The CalSTRS board last week adopted a lower earnings forecast, making it more likely that a century-old tradition of underfunding at one of the nation’s oldest public pension funds is likely to continue.
Closing a wider funding gap, the result of expecting less money from future investment earning, would require nearly doubling the current annual payments to CalSTRS if the goal is to reach full funding in the usual 30 years.
But a half dozen ways to increase CalSTRS funding shown to the board last week seem to suggest that reaching full funding in three decades is now impractical, if not politically impossible.
Only one of the scenarios would get CalSTRS to 100 percent funding — but not until 2085. The other five scenarios never get the California State Teachers Retirement System to full funding, ranging from 32 to 14 percent funding after 75 years.
“They don’t necessarily result in full funding,” Ed Derman, CalSTRS deputy chief executive, told the board. “But we wanted to sort of test the ability of those approaches to allow us to pay benefits for at least the next 75 years, without having a massive infusion of money from a source because we run out of assets.”
The notion that full funding is not the target differs from the current rules of the Governmental Accounting Standards Board, which expect pension debt or “unfunded liability” to be paid off in 30 years.
The small change in the earnings forecast, from 7.75 to 7.5 percent, adds an estimated $500 million to the additional $4 billion a year already said to be needed for CalSTRS to be fully funded in 30 years.
The new funding gap, $4.5 billion, moves closer to equaling the total $5.3 billion currently being paid into the CalSTRS pension fund from all sources: teachers $2.4 billion, employers $2.3 billion and state $600 million.
As contributions flowing into the CalSTRS pension showed little change last year (the rates are set by legislation), pension payments going out to retirees increased to $10.1 billion, up 7.8 percent.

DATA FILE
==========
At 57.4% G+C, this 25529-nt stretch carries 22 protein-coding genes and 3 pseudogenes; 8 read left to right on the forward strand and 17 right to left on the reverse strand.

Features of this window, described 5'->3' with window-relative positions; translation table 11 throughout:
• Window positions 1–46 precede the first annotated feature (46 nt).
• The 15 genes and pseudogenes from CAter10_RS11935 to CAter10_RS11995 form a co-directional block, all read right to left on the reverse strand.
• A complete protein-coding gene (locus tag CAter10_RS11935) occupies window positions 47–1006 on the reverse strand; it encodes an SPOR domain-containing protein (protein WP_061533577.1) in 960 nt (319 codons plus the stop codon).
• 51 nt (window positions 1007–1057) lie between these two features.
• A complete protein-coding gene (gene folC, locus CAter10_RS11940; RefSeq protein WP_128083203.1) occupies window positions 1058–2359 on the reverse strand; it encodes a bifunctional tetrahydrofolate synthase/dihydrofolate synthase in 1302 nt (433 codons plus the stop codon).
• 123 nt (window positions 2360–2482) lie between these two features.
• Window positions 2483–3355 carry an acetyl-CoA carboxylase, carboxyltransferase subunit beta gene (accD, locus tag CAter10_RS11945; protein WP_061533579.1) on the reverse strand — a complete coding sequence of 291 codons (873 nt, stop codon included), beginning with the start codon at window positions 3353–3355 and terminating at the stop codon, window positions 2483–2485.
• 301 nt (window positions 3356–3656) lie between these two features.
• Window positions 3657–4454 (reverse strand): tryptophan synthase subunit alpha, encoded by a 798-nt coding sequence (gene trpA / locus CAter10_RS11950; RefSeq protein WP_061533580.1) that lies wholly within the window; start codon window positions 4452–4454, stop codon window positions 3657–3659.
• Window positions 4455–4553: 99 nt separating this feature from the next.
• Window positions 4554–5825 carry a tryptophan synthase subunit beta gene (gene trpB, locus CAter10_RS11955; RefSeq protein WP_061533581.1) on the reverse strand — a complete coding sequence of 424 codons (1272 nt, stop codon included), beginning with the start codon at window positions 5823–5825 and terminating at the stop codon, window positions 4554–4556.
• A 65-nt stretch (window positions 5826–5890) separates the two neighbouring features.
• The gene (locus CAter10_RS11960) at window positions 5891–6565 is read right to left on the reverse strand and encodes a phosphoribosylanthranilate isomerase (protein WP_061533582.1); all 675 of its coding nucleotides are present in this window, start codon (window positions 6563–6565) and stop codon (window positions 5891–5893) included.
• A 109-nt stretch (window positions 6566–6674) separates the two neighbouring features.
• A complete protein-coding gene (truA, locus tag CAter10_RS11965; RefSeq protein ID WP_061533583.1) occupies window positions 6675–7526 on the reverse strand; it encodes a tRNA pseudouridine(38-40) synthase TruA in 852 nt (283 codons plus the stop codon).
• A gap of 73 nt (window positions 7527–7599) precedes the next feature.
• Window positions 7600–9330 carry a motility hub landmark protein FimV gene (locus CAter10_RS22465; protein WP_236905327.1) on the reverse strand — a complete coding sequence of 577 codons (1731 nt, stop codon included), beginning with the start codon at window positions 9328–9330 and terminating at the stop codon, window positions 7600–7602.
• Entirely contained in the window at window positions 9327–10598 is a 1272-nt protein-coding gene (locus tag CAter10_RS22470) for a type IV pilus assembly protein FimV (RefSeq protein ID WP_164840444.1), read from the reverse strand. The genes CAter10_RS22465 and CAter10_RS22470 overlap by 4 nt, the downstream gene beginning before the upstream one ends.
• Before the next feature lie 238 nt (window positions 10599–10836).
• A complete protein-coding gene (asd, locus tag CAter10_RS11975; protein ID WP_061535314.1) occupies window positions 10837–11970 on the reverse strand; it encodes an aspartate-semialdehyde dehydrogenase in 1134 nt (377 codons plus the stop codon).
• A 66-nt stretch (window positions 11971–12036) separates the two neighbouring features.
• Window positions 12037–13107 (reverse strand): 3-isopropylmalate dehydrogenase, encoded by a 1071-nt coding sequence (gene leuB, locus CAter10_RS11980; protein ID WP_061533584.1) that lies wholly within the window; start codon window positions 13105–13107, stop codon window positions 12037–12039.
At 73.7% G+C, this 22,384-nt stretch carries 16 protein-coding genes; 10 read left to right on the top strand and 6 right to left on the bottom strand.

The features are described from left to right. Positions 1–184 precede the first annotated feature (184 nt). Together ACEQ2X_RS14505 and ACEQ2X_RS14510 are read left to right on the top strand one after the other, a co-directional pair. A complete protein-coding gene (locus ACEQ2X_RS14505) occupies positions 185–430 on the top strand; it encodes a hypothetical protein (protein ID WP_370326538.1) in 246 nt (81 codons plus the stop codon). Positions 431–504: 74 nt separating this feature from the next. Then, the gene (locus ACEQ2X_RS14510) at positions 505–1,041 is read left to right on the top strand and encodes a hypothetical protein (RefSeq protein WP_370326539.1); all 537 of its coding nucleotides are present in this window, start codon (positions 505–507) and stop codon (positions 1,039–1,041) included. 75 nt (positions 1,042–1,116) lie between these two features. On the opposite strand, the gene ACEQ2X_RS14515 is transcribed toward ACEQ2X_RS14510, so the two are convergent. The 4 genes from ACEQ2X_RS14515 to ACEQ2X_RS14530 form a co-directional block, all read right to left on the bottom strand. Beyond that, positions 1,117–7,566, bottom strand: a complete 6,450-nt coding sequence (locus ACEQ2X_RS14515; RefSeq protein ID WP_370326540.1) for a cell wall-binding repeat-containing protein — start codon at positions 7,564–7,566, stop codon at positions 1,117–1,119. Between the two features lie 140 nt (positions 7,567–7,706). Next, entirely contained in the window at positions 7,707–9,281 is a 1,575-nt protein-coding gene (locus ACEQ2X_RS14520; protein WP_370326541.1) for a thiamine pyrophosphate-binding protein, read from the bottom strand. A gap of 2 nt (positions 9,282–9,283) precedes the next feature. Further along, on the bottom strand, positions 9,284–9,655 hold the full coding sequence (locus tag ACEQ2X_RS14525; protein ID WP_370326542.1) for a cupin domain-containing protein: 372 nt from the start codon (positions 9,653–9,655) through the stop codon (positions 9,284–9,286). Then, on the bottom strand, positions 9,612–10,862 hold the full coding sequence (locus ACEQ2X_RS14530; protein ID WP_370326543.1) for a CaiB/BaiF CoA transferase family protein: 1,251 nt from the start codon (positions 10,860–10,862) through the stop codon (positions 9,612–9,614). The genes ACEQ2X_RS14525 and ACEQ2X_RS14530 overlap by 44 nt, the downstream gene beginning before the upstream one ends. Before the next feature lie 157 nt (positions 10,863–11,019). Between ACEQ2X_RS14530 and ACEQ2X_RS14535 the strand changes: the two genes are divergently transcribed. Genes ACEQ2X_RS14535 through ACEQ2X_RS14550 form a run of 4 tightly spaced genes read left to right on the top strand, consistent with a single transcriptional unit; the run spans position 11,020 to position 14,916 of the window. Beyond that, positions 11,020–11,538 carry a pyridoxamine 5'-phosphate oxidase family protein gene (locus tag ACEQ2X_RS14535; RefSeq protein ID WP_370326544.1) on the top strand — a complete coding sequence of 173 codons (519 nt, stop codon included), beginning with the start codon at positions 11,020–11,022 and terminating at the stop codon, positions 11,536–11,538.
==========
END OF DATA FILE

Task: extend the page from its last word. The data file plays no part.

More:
What makes CalSTRS unusual is not a low funding level, about 70 percent of assets needed for future obligations. Most pension funds, hammered by recession and a market crash, had big losses in investments expected to pay two-thirds of future pensions.
The CalSTRS fund, said to be nearing $150 billion last week, is still well below its peak of about $180 billion in the fall of 2007. The California Public Employees Retirement System was at $234 billion, below its 2007 peak of $260 billion.
Unlike CalPERS and other pension funds, CalSTRS lacks the power to set annual contributions paid by employers, needing legislation instead. The state general fund that provides most school funding continues a decade-long struggle to close huge deficits.
Some of the competing tax initiatives aimed at the November ballot are intended to reverse a decline in per-pupil spending in schools, not cover a gap in assets needed to pay teacher pensions decades from now.
The funding scenarios prepared by CalSTRS staff and actuaries, after talks with legislative staff and teacher unions, would not begin slowly phasing in a funding increase until 2016, when the state budget is presumably healthier.
Derman said the easy-to-change scenarios are a “framework” for discussion. They were requested by a legislative committee considering, among other things, Gov. Brown’s 12-point pension reform plan, which did not include the CalSTRS unfunded liability.
In addition to needing more money from a state budget awash in red ink, CalSTRS also faces limitations from teachers, who currently contribute 8 percent of their pay to the pension fund.